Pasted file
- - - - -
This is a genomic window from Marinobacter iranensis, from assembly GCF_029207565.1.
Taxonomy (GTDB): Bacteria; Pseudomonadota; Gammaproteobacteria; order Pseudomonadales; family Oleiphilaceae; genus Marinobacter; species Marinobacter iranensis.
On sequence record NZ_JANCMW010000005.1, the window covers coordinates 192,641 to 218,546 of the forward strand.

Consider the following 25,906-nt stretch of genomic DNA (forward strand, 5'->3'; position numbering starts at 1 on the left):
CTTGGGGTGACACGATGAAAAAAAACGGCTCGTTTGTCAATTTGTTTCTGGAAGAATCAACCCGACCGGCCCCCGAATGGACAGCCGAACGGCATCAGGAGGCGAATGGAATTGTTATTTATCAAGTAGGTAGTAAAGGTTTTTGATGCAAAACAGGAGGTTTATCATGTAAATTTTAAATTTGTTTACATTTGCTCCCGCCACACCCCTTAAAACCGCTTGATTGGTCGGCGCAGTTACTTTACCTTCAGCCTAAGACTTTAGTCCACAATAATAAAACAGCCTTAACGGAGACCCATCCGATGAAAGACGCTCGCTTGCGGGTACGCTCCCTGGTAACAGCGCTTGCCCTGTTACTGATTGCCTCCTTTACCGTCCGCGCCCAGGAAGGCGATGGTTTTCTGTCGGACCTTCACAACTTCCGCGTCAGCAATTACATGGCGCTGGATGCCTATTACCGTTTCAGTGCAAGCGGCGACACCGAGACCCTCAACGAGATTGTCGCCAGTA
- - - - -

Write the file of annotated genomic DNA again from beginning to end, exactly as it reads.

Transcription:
This is a genomic window from Marinobacter iranensis, from assembly GCF_029207565.1.
Taxonomy (GTDB): Bacteria; Pseudomonadota; Gammaproteobacteria; order Pseudomonadales; family Oleiphilaceae; genus Marinobacter; species Marinobacter iranensis.
On sequence record NZ_JANCMW010000005.1, the window covers coordinates 192,641 to 218,546 of the forward strand.

Consider the following 25,906-nt stretch of genomic DNA (forward strand, 5'->3'; position numbering starts at 1 on the left):
CTTGGGGTGACACGATGAAAAAAAACGGCTCGTTTGTCAATTTGTTTCTGGAAGAATCAACCCGACCGGCCCCCGAATGGACAGCCGAACGGCATCAGGAGGCGAATGGAATTGTTATTTATCAAGTAGGTAGTAAAGGTTTTTGATGCAAAACAGGAGGTTTATCATGTAAATTTTAAATTTGTTTACATTTGCTCCCGCCACACCCCTTAAAACCGCTTGATTGGTCGGCGCAGTTACTTTACCTTCAGCCTAAGACTTTAGTCCACAATAATAAAACAGCCTTAACGGAGACCCATCCGATGAAAGACGCTCGCTTGCGGGTACGCTCCCTGGTAACAGCGCTTGCCCTGTTACTGATTGCCTCCTTTACCGTCCGCGCCCAGGAAGGCGATGGTTTTCTGTCGGACCTTCACAACTTCCGCGTCAGCAATTACATGGCGCTGGATGCCTATTACCGTTTCAGTGCAAGCGGCGACACCGAGACCCTCAACGAGATTGTCGCCAGTA